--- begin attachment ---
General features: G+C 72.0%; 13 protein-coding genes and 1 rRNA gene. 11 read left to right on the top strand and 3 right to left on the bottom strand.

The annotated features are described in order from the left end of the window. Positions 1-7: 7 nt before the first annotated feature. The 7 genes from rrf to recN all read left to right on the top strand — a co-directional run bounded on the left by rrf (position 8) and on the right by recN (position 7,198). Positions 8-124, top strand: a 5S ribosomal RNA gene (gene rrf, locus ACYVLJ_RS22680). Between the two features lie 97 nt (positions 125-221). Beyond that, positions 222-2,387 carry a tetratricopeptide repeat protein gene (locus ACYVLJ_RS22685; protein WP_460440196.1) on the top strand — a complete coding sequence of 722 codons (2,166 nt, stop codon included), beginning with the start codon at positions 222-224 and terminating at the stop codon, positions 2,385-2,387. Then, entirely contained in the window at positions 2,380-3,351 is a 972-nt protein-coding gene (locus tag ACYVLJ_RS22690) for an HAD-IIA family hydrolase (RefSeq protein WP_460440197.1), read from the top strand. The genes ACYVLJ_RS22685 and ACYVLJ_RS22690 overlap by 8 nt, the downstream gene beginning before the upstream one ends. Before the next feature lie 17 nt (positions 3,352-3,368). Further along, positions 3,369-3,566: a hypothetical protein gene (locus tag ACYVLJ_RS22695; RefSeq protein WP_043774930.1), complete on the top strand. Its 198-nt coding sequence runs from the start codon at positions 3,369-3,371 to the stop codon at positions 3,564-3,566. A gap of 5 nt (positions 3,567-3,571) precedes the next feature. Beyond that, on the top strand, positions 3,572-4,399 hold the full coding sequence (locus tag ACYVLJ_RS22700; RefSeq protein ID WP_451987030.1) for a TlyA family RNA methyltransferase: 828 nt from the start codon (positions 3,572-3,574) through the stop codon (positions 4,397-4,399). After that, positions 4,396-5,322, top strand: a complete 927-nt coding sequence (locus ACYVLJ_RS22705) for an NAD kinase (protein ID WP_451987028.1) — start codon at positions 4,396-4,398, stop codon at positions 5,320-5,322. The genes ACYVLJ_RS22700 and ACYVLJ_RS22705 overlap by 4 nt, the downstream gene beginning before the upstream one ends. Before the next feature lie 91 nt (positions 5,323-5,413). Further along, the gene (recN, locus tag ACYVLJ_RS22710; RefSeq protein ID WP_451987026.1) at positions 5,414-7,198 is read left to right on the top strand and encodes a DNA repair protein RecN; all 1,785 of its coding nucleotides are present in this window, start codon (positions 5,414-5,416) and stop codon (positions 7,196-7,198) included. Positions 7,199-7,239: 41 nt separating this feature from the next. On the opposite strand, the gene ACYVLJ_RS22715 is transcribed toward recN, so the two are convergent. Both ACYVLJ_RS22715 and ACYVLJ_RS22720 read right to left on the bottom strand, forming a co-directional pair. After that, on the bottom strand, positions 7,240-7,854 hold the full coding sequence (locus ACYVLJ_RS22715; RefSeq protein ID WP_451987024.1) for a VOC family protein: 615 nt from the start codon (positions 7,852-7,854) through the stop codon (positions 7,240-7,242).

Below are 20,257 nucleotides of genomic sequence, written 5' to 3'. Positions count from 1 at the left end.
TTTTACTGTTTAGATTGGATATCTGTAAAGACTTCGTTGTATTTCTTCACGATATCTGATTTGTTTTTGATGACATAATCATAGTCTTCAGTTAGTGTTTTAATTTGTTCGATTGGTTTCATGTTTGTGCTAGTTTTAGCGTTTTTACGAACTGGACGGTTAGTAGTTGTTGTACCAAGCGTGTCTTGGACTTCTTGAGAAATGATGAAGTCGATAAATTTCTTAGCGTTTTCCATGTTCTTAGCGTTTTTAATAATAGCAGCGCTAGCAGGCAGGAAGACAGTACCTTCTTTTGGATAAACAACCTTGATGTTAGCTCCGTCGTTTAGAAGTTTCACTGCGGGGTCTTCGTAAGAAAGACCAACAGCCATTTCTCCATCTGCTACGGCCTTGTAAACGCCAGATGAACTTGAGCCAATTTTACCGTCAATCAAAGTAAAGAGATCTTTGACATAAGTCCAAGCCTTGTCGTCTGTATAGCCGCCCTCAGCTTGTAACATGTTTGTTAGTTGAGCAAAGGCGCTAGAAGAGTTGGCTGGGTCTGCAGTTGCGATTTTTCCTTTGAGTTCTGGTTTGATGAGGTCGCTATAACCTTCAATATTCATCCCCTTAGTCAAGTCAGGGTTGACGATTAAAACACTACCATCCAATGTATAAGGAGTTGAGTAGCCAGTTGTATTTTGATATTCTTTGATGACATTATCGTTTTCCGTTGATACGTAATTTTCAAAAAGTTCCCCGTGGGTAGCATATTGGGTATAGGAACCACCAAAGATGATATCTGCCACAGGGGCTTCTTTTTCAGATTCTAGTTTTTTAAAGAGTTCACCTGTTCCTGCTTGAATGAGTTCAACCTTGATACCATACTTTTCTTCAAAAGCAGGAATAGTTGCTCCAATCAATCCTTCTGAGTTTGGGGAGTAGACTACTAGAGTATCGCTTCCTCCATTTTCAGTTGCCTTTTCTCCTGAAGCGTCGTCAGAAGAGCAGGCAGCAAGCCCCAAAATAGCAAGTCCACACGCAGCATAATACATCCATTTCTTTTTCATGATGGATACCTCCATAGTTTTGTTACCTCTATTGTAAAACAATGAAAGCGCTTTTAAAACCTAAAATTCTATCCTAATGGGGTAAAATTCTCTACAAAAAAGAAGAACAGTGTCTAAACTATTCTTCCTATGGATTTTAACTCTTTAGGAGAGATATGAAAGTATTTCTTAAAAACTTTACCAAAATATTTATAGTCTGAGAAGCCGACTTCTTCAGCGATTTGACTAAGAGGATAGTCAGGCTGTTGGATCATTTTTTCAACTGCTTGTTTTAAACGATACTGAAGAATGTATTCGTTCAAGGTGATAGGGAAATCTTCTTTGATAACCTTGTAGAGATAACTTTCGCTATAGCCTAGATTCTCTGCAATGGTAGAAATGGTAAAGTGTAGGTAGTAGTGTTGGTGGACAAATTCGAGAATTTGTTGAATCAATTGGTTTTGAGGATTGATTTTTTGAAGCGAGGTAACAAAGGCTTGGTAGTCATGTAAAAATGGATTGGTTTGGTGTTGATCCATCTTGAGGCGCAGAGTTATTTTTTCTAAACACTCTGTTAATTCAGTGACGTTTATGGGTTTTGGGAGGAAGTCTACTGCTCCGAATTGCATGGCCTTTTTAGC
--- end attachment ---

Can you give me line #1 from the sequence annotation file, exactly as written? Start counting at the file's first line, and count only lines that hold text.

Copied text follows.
General features: G+C 72.0%; 13 protein-coding genes and 1 rRNA gene. 11 read left to right on the top strand and 3 right to left on the bottom strand.